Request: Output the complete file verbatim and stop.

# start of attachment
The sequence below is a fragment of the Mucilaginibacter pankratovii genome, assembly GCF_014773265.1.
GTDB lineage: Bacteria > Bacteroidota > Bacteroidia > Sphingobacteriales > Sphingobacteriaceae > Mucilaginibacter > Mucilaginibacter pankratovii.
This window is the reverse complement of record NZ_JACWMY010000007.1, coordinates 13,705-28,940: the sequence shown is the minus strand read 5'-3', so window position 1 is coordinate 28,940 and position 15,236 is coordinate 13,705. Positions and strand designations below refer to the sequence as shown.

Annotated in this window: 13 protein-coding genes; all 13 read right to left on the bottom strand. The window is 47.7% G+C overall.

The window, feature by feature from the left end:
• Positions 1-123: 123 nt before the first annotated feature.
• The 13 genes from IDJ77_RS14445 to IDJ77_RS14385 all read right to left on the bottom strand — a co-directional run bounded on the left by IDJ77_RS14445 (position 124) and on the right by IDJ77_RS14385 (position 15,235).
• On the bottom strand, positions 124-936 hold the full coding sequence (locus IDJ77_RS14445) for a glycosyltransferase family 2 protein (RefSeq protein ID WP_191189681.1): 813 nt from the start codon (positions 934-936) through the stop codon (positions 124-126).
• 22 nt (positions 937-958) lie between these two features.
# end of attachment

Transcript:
The sequence below is a fragment of the Mucilaginibacter pankratovii genome, assembly GCF_014773265.1.
GTDB lineage: Bacteria > Bacteroidota > Bacteroidia > Sphingobacteriales > Sphingobacteriaceae > Mucilaginibacter > Mucilaginibacter pankratovii.
This window is the reverse complement of record NZ_JACWMY010000007.1, coordinates 13,705-28,940: the sequence shown is the minus strand read 5'-3', so window position 1 is coordinate 28,940 and position 15,236 is coordinate 13,705. Positions and strand designations below refer to the sequence as shown.

Annotated in this window: 13 protein-coding genes; all 13 read right to left on the bottom strand. The window is 47.7% G+C overall.

The window, feature by feature from the left end:
• Positions 1-123: 123 nt before the first annotated feature.
• The 13 genes from IDJ77_RS14445 to IDJ77_RS14385 all read right to left on the bottom strand — a co-directional run bounded on the left by IDJ77_RS14445 (position 124) and on the right by IDJ77_RS14385 (position 15,235).
• On the bottom strand, positions 124-936 hold the full coding sequence (locus IDJ77_RS14445) for a glycosyltransferase family 2 protein (RefSeq protein ID WP_191189681.1): 813 nt from the start codon (positions 934-936) through the stop codon (positions 124-126).
• 22 nt (positions 937-958) lie between these two features.